Can you tell us about your main character? Rob Souza is a young American Catholic priest who has been in the job for six years and suddenly finds himself questioning his calling. He wants to be a priest, but more and more, he feels like something is missing. It’s his crisis, not of faith, but in the institution of celibacy for priests. He’s lonely, and wishes he could have companionship, a wife, kids. And since this is utterly against everything he’s ever known, it’s a terrible ache and a dangerous place for him to linger. Church politics and gossip are his worst enemies – or is he his own worst enemy?
Why did you choose to write this particular book? My ex-husband was a Catholic priest before we married; he chose to leave the church, and over 15 years, we frequently had his friends over for dinner, BBQ and parties. They talked about their daily lives as priests: their worries, woes, triumphs, intense schedules, and so much gossip. I wanted to capture the flavor of that, and I did so in several scenes. I also wanted to tell the story of how a heterosexual priest has to choose marriage or the church. For the gay priests, this issue just didn’t seem as difficult, in my experience.
How did you develop your plot and characters? I truly began with simple dialogue. Suddenly all these priests were speaking in my head and I had to let them talk. The things they said were the catty, vicious, naughty, hilarious, innuendo-laden gossip that I heard at my own dining room table. So sassy! Each priest in Tongues of Angels is based on several real priests I know (so are the nuns). They are more archetypal in the novel, but if you know a lot of priests, you probably know one of these guys.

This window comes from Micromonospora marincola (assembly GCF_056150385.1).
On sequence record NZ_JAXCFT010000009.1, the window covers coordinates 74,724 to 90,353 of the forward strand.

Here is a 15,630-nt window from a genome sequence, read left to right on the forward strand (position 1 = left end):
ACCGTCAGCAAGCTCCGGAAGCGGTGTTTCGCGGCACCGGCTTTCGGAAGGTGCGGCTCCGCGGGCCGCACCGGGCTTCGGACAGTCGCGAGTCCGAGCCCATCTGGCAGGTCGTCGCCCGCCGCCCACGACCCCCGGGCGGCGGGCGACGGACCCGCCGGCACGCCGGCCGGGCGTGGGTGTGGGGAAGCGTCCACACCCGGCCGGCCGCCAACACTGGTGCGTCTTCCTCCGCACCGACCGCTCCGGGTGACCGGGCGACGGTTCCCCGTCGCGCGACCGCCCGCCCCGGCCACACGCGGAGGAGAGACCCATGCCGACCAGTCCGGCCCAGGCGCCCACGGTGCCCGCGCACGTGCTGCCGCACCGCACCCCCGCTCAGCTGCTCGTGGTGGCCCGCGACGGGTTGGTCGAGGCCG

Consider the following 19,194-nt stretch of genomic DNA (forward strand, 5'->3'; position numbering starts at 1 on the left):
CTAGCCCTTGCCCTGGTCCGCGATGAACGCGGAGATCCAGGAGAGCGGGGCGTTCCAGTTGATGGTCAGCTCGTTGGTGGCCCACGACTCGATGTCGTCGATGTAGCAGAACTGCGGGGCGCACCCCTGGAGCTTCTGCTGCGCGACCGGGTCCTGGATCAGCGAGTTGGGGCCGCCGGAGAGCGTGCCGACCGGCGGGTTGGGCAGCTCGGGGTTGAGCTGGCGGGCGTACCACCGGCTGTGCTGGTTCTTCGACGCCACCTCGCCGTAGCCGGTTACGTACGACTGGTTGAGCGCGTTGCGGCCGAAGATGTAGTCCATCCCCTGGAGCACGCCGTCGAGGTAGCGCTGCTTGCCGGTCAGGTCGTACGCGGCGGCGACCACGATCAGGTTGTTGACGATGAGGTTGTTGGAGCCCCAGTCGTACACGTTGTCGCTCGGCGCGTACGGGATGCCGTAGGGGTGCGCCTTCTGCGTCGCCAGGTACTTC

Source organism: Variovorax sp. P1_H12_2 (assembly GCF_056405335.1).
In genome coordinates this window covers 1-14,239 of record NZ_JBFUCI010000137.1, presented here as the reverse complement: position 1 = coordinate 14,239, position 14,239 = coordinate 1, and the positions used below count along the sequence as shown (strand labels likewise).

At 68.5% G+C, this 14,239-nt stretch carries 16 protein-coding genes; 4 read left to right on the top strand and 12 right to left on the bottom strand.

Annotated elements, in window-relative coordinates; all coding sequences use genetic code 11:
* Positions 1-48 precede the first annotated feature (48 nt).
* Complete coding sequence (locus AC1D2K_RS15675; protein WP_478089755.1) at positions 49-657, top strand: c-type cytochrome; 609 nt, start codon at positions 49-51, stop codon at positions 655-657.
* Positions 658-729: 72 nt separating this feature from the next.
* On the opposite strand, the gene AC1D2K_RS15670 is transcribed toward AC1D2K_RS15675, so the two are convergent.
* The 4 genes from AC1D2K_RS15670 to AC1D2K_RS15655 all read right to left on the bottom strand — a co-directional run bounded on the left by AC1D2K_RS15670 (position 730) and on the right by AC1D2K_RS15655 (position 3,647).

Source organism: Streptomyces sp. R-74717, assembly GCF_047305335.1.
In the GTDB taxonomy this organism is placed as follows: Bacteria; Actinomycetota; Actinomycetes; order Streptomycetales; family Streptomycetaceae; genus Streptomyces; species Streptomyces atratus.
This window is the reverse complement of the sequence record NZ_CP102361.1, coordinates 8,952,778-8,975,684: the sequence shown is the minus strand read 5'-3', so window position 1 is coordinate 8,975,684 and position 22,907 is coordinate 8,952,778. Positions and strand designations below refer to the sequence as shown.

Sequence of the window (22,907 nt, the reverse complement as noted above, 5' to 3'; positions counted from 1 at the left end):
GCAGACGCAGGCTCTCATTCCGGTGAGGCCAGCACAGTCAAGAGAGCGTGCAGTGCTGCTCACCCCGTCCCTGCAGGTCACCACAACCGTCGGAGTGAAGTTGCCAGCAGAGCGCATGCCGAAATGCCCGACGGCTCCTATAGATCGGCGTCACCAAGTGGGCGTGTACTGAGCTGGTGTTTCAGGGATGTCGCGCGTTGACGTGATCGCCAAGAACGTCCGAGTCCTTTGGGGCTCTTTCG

What was the hardest part about writing this book? I didn’t want it to be The Thorn Birds, which is just deliciously gratuitous priest-sex. I wanted to show spiritual longing, and how close to sexual longing it can be. Desire for oneness with G*d, for example, can be as deeply affecting as falling in love with someone. We’re discouraged from thinking of sex and spirituality together – it’s “sinful”! But Carl Jung said he’d never seen a sexual problem that was not also a religious problem, and vice versa. Those spiritual/sexual/ecstatic impulses come from the same part of the brain. So it’s no wonder they collide. And, oh, what calamity ensues!
What genre are you most comfortable writing? I do best in literary fiction vs. genre fiction. I am originally a poet, and I can’t help but think poetically. However, I’m also a journalist by trade, so I’m able to write nonfiction comprehensibly and easily; that’s where I’ve won all my awards. Creative nonfic is probably the best place for me, but I have these stories to tell. So I wander and dabble.
A Catholic priest with questions. A penitent woman with a secret past. A jealous friend. The fourth in this lover’s knot? God.
Father Rob Souza faces the forbidden desire of his own heart when Jessica, victim of a brutal assault, comes for counseling. Rob’s best friend, Lawrence, is a priest with an artistic temperament and trials of his own. A Greek chorus of gossiping priests, and church politics riddled with suspicion and battling for souls, force Lawrence, Rob and Jessica to make choices they didn’t intend.
Tongues of Angels offers a peek behind the curtain of the priesthood, offering a funny, poignant look at Catholic angst and ambiguity. Based on a true story, Tongues of Angels is a canny, warm and surprisingly spiritual novel for our time. Now back in print for the 10th Anniversary Edition, through Indie-Visible Ink.
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Genre - Contemporary Romance
Rating – PG13
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